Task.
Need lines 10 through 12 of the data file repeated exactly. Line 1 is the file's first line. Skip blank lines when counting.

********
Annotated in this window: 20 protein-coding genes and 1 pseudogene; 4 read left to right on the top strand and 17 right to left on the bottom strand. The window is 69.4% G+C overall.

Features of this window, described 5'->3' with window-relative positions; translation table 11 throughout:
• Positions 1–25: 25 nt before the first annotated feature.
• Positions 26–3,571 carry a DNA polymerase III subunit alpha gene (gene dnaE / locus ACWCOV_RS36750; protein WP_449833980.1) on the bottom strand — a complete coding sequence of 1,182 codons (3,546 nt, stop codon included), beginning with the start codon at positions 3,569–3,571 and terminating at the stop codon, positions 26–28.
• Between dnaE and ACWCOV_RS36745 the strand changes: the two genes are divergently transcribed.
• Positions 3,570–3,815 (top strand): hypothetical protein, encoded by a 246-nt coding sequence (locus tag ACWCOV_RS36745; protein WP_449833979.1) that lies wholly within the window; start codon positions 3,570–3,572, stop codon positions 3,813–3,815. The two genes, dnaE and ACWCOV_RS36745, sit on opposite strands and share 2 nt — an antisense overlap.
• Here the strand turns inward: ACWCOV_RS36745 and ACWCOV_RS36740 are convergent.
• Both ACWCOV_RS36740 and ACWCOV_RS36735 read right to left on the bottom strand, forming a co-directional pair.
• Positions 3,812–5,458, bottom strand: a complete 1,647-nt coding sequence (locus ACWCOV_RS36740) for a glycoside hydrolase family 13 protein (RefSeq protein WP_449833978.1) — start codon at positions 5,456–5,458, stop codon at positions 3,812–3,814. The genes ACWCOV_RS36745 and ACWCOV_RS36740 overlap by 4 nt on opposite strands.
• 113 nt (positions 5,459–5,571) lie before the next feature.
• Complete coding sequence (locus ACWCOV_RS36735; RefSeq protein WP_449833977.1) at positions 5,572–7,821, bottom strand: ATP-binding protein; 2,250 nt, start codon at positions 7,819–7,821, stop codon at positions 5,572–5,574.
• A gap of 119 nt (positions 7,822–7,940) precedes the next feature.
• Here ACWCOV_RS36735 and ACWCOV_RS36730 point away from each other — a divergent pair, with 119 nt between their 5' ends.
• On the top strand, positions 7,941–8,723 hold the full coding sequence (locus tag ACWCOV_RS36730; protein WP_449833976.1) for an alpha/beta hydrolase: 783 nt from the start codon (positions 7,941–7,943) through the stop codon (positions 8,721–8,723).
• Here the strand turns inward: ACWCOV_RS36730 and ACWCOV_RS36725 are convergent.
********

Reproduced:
• 113 nt (positions 5,459–5,571) lie before the next feature.
• Complete coding sequence (locus ACWCOV_RS36735; RefSeq protein WP_449833977.1) at positions 5,572–7,821, bottom strand: ATP-binding protein; 2,250 nt, start codon at positions 7,819–7,821, stop codon at positions 5,572–5,574.
• A gap of 119 nt (positions 7,822–7,940) precedes the next feature.